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Ask Maverick Your Own Question
Maverick, Lawyer
Category: Family Law
Satisfied Customers: 6392
Experience:  20 years of professional experience
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Married in Japan. Been Living in U.S. 20 years (Texas

Customer Question

Married in Japan. Been Living in U.S. for around 20 years (Texas 4, Oregon 15). Wife went back to Japan 3 months ago against my wishes and does not have a plan to come back that I am aware of. I have 2 kids, 17 and 8 who are doing just fine without their mother. What are my options?
Submitted: 1 year ago.
Category: Family Law
Expert:  Maverick replied 1 year ago.
Welcome to Just Answer (“JA”)! My name is Maverick. Please note that: (A) The information we provide is general information. No attorney-client relationship or privilege is formed by communicating with me. If you want legal advice, you must consult with a local attorney in person before acting or deciding not to act based on any information given here; (B) Experts answer questions based on the honor system. When I feel that I have provided you with a complete answer, I will ask for you to assign a feedback rating so that JA will compensate me for my time; and (C) You should not be concerned about any short delays between your questions and my replies. Please know that I answer most questions within the hour if I am signed on. If I am not signed on, then I still make every attempt to respond within 24 hours. Thank you for taking the time to understand how this site works. By continuing, you confirm that you understand and agree to these terms. Answer will follow in the pane below as per above parameters…. 1. What would you like to see happen here? Are you wanting to file for divorce?
Customer: replied 1 year ago.
Not sure. I hate the idea of her being entitled to any money at all as she was not a major contributor to the family and refused to get a job and was lazy about housework and taking care of the kids.
Expert:  Maverick replied 1 year ago.
Under OR law, spousal support is not ordered in every case. Rather, it is based upon what is "just and equitable under the circumstances." The amount and duration of spousal support is based on factors such as : length of the marriage; ages of the parties; health of the parties; work experience and earning capacity (probably the most important factor), and the standard of living the couple had during the marriage. How property and debts are divided can also play a role. MORE to come...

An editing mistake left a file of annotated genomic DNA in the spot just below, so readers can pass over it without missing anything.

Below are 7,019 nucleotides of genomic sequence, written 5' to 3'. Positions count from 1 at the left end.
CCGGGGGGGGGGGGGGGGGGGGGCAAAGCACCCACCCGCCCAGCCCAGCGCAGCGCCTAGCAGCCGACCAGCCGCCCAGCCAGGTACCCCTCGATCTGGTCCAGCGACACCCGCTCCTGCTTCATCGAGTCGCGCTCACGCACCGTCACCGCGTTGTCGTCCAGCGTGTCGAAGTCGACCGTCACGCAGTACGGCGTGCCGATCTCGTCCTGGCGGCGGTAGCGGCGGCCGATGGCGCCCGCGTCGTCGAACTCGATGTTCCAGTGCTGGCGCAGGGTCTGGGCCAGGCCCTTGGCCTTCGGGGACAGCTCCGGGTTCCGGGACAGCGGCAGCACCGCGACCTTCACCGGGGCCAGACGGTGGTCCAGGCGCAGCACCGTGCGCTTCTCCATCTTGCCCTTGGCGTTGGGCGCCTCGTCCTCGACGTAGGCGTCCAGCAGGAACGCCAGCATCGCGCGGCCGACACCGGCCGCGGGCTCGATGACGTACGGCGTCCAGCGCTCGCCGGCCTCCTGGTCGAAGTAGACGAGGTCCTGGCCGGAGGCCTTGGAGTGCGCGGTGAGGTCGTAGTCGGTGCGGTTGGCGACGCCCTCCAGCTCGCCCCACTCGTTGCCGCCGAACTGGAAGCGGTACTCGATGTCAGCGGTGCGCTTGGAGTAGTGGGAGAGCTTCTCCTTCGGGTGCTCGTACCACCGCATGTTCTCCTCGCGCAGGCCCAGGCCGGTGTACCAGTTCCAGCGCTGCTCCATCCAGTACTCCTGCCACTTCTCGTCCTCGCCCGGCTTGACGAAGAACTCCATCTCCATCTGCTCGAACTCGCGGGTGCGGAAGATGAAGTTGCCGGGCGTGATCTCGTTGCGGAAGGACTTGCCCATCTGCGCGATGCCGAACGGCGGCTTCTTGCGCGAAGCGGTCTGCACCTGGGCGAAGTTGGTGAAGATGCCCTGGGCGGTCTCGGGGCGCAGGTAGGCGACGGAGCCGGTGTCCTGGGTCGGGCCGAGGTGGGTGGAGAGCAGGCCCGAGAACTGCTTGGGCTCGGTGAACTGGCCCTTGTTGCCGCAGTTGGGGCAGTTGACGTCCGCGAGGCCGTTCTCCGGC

Customer: replied 1 year ago.
My best case scenario is that she would just sign off on having her own life and leave us alone. She is back in Japan with her family - let them take care of her. With her being gone, it is evident that she was not essential to my family. If it does go the way of divorce, how do I ensure full custody of the kids?
Expert:  Maverick replied 1 year ago.
To read the spousal support laws in Oregon, see Chapter 107 of the Oregon statutes, sections 107.095(1)(a), 107.105, and 107.135 at this link. If she is willing to do a voluntary settlement agreement for the property division and alimony issues, then, yes, that would be best. If not, you may want to quickly file for divorce in OR before she does something in Japan to avoid a jurisdictional battle and having to play by Japan's rules and having to travel there for court hearings. More to come...
Customer: replied 1 year ago.
She is not likely to pursue anything in Japan. She is not proactive about anything. Also, her family knows how lucky she is to be married to me. They rave about me. Even her own mother is fond of me and is upset with what she is doing. What can I do while she is in Japan? File something? Cut off her credit cards? Put a document together and send it to her?